Packer Basics are Tools used to obfuscate compiled binary programs. This term stems from the fact that one technique for obfuscating a binary program.
That is simply to compress the program, as compressed data tends to look far more random, and certainly does not resemble machine language.
For the program to actually execute on the target system, Packer Basics must remain a valid executable for the target platform.
The standard approach taken by most packers is to embed an unpacking stub into the packed software and to modify the program entry point to point to the unpacking stub.
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When the Packer Basics software executes, the operating system reads the new entry point and initiates the execution of the packed program at the unpacking stub.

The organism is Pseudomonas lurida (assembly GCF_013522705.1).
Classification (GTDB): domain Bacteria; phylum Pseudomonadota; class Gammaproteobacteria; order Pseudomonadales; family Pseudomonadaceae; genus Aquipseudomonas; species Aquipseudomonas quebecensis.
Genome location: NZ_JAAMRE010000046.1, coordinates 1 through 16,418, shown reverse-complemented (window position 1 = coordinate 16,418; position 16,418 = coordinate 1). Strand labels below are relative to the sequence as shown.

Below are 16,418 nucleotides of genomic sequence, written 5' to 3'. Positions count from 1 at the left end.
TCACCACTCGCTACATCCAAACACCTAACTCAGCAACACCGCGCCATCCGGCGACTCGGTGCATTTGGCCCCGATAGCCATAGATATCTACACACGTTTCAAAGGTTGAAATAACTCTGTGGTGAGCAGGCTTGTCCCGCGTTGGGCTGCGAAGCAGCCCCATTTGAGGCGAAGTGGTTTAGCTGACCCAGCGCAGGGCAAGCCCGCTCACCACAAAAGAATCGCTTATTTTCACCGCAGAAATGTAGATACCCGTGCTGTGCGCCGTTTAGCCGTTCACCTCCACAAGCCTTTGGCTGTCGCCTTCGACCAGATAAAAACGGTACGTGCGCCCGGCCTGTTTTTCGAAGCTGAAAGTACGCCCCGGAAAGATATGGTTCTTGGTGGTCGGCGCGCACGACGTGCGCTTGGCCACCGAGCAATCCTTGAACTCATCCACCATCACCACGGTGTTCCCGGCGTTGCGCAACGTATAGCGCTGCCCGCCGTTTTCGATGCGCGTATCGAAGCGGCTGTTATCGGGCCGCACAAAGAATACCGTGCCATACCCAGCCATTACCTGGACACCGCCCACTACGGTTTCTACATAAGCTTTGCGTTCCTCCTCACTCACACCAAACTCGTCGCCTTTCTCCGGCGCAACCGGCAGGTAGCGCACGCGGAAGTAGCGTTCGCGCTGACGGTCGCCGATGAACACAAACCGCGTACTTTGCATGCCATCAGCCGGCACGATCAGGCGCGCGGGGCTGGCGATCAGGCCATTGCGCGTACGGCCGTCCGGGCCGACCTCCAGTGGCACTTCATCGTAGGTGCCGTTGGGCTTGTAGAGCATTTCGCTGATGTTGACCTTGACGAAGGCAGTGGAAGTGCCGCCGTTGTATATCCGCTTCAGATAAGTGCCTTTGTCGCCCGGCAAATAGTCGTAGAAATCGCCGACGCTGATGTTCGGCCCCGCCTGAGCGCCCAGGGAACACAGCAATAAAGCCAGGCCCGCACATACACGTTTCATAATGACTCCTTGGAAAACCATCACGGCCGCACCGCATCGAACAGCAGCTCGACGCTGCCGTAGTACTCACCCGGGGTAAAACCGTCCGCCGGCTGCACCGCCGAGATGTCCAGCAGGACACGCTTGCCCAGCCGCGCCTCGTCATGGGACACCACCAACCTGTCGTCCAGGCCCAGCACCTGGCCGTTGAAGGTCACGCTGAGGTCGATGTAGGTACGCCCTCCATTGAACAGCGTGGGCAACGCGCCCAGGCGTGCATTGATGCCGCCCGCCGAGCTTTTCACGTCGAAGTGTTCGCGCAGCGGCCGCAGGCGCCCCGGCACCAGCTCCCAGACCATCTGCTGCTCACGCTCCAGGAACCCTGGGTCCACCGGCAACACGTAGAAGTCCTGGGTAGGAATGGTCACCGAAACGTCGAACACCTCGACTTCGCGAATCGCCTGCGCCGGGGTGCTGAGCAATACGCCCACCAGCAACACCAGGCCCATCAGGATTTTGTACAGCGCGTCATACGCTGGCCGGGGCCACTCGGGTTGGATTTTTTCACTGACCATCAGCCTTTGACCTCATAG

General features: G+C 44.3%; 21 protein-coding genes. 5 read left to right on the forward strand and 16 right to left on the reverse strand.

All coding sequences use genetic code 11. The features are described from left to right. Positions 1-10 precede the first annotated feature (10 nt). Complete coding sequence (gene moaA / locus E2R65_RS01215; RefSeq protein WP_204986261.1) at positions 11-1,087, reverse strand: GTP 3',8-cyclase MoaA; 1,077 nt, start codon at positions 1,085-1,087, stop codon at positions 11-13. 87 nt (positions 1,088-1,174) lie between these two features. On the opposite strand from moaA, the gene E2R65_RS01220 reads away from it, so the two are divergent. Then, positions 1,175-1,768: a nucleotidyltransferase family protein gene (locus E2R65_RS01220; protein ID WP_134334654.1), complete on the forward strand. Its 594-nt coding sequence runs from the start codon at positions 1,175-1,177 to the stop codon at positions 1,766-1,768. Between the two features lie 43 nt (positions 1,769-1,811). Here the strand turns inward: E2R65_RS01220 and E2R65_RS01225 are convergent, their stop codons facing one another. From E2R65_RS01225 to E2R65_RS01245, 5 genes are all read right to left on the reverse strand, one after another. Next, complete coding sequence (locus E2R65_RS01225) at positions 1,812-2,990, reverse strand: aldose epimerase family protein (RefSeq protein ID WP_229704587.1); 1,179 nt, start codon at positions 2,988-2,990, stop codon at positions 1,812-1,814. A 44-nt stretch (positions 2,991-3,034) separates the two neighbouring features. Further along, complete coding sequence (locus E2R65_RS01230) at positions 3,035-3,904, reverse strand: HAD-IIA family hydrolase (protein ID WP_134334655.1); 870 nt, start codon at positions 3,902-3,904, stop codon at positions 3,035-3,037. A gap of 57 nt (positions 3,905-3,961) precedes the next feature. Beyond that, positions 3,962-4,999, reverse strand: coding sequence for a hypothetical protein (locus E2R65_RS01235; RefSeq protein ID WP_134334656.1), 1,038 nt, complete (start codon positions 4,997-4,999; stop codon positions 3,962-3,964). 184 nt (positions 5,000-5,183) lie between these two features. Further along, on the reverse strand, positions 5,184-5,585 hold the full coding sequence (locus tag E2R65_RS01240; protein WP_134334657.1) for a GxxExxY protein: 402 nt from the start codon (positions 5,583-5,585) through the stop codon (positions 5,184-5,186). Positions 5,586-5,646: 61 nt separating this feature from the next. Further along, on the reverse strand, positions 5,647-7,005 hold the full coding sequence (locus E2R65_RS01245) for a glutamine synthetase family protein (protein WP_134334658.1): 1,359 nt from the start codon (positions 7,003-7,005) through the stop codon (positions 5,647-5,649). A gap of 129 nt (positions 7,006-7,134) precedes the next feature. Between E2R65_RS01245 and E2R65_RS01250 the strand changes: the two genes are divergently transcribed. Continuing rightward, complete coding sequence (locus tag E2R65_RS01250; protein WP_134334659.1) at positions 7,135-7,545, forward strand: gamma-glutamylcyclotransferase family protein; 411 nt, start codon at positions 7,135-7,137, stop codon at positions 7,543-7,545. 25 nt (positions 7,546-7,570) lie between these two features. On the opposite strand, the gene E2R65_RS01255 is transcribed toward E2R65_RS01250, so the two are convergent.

The purpose of the unpacking stub is to restore the packed program to its original state and then to transfer control to the restored program.
Packer Basics vary significantly in their degree of sophistication. The most basic packers simply perform compression of a binary code and data sections.
More sophisticated packers not only compress but also perform some degree of encryption of the binary’s sections.
Finally, many Packer Basics will take steps to obfuscate a binary’s import table by compressing or encrypting the list of functions and libraries that the binary depends upon.
In this last case, the unpacking stub must be sophisticated enough to perform many of the functions of the dynamic loader, including loading any libraries.
That will be required by the unpacked binary and obtaining the addresses of all required functions within those libraries.
The most obvious Packer Basics way to do this is to leverage available systems API functions such as the Windows LoadLibrary() and GetProcAddress() functions.
Each of these functions requires ASCII input to specify the name of a library or function, leaving the binary susceptible to strings analysis.